According to a study from the Content Marketing Institute, 70% of B2B marketers expect their organization to produce more content in 2017.
B2B marketers have done a great job producing volumes of content, but very little of it means anything to the people who matter most: potential buyers.
New marketing content frequently regurgitates the same old information (and buzzwords), focuses on the company instead of the customer and offers very little value.
This overflow of content has made it increasingly difficult for companies to gain the attention of buyers and drive real business results.
Before you invest additional time and money towards creating more content, focus on establishing a content marketing strategy that puts your customer—and not your company—first. Here’s why.
Your buyers are tired of reading about you
They’re tired of reading about features and benefits of your product or service. They’re tired of reading about your company. They’re tired of being sold to.
What they’re really looking for is help.
They want knowledge. They want insights. They want to know what they can do to be more successful in their current role.
This requires a dramatically different approach to developing content. Many B2B companies are creating content much in the same way sales and marketing messaging had been created even before the arrival of the internet: as a sales pitch.
Self-promotional content about your company flat out doesn’t cut it anymore. It does nothing for your target audience and it wastes your company’s time and resources.
Your job as a marketer is to educate your buyers and show them how they can become more successful without actively pitching your product or service.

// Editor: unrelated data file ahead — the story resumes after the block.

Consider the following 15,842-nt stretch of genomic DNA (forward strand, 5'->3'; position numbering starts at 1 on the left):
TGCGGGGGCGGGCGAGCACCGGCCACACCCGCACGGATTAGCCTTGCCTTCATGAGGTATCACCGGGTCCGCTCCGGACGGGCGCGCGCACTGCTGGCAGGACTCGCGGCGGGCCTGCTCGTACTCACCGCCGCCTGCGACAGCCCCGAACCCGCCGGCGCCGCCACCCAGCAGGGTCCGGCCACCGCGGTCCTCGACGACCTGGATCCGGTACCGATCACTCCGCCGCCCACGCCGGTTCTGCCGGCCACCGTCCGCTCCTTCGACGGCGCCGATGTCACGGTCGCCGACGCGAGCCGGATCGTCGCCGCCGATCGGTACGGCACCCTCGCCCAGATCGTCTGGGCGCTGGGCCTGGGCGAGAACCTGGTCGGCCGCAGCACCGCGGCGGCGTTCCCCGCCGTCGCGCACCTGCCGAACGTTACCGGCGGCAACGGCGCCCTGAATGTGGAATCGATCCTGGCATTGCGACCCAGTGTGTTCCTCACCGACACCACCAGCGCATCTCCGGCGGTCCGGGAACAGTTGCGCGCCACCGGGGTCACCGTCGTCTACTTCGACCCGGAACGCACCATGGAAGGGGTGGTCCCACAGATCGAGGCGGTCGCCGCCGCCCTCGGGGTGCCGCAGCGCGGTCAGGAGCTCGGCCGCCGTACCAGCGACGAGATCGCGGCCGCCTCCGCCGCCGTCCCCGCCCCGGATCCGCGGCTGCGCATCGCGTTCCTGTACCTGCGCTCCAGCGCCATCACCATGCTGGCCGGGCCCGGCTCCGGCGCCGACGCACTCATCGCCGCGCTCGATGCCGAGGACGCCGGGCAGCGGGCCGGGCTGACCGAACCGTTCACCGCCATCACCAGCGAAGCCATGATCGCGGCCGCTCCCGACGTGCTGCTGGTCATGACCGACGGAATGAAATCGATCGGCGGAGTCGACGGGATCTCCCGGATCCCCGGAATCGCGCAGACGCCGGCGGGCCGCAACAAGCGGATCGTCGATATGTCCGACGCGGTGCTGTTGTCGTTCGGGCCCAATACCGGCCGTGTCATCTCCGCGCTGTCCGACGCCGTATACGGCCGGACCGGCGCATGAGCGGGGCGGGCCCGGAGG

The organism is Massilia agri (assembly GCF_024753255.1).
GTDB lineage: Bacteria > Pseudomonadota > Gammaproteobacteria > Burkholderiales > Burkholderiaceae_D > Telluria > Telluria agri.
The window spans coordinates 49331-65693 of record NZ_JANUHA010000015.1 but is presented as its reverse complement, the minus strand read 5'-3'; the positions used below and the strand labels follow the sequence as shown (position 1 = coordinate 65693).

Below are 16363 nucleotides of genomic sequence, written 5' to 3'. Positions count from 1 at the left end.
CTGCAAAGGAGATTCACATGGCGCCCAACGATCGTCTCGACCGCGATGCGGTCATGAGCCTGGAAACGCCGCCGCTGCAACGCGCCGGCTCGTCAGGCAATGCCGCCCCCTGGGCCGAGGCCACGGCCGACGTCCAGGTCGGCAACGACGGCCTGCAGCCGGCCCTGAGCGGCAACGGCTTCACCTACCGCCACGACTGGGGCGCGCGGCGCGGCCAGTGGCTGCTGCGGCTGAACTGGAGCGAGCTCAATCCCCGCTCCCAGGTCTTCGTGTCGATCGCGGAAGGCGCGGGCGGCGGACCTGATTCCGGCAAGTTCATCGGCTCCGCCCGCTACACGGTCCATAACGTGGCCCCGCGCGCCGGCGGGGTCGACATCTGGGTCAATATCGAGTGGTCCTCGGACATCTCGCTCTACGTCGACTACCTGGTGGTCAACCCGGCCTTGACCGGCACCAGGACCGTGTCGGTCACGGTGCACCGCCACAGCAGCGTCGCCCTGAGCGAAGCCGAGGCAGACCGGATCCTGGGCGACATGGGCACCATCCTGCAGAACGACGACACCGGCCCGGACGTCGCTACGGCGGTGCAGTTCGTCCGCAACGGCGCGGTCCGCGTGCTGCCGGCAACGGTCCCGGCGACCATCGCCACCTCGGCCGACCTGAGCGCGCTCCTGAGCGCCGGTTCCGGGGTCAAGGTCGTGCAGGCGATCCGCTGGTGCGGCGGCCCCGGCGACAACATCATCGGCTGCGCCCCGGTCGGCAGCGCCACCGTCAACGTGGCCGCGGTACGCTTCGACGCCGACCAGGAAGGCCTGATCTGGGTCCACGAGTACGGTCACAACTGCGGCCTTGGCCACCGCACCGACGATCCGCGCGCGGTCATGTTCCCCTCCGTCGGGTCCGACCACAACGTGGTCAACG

By delivering truly valuable content, you’re not selling, but you are paving the road to eventually selling your product or service that’s related to your content down the line.
You can’t meet your business goals if you don’t meet your audience’s needs first
Many content marketing programs fail before they truly get off the ground. These programs tend to focus on what the business wants (usually a bigger sales pipeline) before considering what the audience needs.
What ends up happening is marketers ultimately create content they believe will drive the primary business goal, instead of creating content buyers are actually looking for.
This content then gets ignored and these same marketers are left scratching their heads, wondering why their efforts aren’t generating any leads.
Before you jump back on the content hamster wheel, pause and think for a few seconds.
Remember, your audience doesn’t care about your monthly or quarterly sales pipeline goals. They care about accomplishing theirs.
You can build trust with your potential customers
People buy from people they know, like and trust.
They can get to know your company pretty easily by checking out a few of your blog posts, looking at your website and reading about your product or service.
During their research process, visitors can then decide whether they like your company by asking themselves:
- What is the company’s personality like?
- Does the company seem authentic?
- Do the company’s values align with mine?
Getting someone to know and like your company can happen quickly. Getting someone to trust you takes time.
The best way to build trust is to understand what your audience needs, create valuable content they want to consume and consistently deliver it to them.
One of the main reasons why people don’t return to a company’s website is because the content becomes stagnant. They have no reason to come back because they’ve seen it all before.
You need to set an expectation there will be new, relevant content waiting for your audience to consume when they return and consistently follow through on that promise.
Making promises and keeping them is a surefire way to build trust with your future customers.
Developing customer focused content isn’t easy, but it’s worth the effort.
It requires a completely different approach to developing content and forces marketers to truly put the customer—and not the company—first.
When you understand your audience’s needs and consistently help them answer important questions they have about growing their business, you lay the foundation for profitable relationships with your future customers.